20 | April 11
August 31, 2001
David Kopel of the Heartland Instute has recently
published Antitust After Microsoft: The Obsolescence
of Antitrust in the Digital Age.
- In a letter in
Financial Times, Practice Group member Mark Nance responds:
"Sir, With reference to your editorial
"Busted banks" (June 7): the only way to create a vigorous
and viable banking sector in Japan is for the government to bite
the bullet, recognize the losses in the insolvent institutions
and return them to the private sector. Nationalizing insolvent
banks distorts the marketplace, does nothing to remove overcapacity
or get new funds flowing into the economy and further delays dealing
with problem loans. The delays in recognizing the losses simply
mean that they will be larger when the day of reckoning arrives.
As for "propping up solvent banks"
with government investment, the devil is in the detail. If they
need propping up, they are probably not really solvent. If they
are truly solvent, the "propping" should at most consist
of regulatory forbearances (for example, allowing them to operate
with lower capital levels). Forbearances themselves, however,
are short-term solutions because they tend to come with a price:
there is a tendency for these banks to act as if they were nationalized,
which creates some of the same problems outlined above. Again,
a far better solution is to force actions to come into compliance
with regulatory requirements."
Mark Nance, General Counsel, Pathfire Inc.
US Copyright: The Financial Times Limited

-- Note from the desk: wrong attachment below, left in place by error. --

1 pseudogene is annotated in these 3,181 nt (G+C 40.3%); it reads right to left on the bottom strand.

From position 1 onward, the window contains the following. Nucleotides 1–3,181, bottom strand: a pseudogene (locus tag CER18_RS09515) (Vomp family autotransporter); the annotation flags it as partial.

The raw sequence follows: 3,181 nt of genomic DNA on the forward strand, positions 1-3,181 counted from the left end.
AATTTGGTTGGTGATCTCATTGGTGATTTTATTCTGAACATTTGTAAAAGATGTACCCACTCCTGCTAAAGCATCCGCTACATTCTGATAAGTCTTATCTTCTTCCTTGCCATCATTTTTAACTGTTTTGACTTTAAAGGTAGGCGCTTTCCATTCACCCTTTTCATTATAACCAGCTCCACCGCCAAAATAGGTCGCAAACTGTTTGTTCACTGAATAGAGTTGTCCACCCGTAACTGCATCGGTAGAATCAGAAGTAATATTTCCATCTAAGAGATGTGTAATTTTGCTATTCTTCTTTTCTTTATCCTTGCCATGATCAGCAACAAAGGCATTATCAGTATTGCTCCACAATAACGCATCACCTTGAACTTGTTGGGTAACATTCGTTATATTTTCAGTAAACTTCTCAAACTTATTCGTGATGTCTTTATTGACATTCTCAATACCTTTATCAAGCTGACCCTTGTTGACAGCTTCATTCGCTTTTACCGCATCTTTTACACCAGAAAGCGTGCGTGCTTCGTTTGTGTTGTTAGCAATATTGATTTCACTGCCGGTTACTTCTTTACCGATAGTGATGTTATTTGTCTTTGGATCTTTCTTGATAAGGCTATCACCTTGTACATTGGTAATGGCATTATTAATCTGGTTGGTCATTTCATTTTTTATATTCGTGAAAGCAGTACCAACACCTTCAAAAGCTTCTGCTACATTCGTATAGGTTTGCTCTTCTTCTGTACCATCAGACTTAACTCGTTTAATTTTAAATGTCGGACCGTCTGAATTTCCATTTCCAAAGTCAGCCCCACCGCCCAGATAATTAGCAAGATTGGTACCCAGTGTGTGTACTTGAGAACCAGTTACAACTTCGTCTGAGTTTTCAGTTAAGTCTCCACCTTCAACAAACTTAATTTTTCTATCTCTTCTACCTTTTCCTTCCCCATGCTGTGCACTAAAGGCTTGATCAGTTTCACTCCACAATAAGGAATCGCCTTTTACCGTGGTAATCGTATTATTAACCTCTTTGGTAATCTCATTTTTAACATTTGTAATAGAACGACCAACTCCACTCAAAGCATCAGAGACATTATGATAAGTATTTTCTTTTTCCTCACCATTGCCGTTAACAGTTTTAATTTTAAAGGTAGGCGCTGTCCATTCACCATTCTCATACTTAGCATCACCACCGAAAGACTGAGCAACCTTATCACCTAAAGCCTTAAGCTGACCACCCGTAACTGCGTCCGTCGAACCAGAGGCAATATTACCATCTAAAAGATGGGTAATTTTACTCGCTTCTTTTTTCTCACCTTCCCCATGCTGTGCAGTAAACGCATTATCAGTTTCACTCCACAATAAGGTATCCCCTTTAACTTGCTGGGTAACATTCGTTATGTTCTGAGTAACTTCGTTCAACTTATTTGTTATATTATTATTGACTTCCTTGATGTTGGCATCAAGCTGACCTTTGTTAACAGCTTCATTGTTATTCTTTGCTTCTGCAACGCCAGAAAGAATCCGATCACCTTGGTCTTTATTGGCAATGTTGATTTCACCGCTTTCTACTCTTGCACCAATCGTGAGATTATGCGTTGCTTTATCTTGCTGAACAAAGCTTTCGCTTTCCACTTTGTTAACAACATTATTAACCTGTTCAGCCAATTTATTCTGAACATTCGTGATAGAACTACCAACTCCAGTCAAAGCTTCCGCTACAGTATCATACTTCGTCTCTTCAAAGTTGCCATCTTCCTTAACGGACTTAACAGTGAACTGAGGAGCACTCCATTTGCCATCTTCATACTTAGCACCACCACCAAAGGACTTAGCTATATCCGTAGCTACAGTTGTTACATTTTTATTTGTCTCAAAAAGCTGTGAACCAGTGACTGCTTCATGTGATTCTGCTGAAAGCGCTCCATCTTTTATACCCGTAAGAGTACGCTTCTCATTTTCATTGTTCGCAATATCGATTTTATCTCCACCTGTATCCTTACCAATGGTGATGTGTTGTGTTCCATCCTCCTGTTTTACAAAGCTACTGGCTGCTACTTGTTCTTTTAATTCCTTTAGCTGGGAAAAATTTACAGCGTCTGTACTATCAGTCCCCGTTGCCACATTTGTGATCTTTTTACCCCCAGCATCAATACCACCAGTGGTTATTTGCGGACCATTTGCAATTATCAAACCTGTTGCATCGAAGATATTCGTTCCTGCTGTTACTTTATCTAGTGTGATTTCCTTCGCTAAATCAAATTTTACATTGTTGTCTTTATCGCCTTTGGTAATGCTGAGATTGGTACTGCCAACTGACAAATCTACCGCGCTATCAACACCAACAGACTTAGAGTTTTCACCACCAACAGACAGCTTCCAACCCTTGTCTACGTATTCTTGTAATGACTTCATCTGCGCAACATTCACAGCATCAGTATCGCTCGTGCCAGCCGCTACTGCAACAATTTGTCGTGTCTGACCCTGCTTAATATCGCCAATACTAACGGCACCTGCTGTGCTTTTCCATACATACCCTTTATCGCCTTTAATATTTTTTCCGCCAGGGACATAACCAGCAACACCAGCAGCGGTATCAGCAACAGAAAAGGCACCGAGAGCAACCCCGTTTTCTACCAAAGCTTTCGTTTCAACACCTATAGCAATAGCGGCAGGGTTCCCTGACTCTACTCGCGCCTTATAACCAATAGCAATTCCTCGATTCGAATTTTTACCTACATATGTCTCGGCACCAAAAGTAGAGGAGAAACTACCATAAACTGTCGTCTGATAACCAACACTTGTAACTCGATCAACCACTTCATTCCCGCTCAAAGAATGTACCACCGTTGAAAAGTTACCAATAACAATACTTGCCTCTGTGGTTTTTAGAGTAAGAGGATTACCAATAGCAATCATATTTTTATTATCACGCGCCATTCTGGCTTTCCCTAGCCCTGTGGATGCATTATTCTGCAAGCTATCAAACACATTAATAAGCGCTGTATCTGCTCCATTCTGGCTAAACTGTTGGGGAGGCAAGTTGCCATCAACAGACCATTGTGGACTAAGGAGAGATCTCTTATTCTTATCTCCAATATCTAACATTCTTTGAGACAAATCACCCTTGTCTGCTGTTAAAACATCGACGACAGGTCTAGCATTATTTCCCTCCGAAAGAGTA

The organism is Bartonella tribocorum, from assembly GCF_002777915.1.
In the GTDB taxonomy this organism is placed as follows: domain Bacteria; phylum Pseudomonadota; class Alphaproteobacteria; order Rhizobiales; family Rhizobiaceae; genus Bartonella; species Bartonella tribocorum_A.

- The GAAP Gap:
Corporate Disclosure in the Internet Age
by Robert E. Litan and Peter J. Wallison
AEI-Brookings Joint Center for Regulatory Studies
Annual corporate financial disclosure statements are becoming
less relevant and less useful to customers and investors, and
his book addresses the problems associated with this issue. The
authors argue that the gap in GAAP generally accepted accounting
principles, or the standards, created in the 1930s, on which corporate
financial statements are based is that the New Economy
has redefined what information consumers and investors need. They
suggest a new framework for financial disclosure, using new data,
such as the cost of acquiring or retaining one customer as well
as utilizing Internet technology. CONTACT: http://www.aei-brookings.org
- The National
Legal Center is sponsoring a conference on May 15-16, 2001 in
Washington, DC. This exclusive forum, called the General Counsel
Briefing, is designed specifically for top business law attorneys.
Keynote speakers include Senator Orrin G. Hatch, Chairman of the
Senate Judiciary Committee, and Theodore B. Olson, Nominee for
Solicitor General of the United States.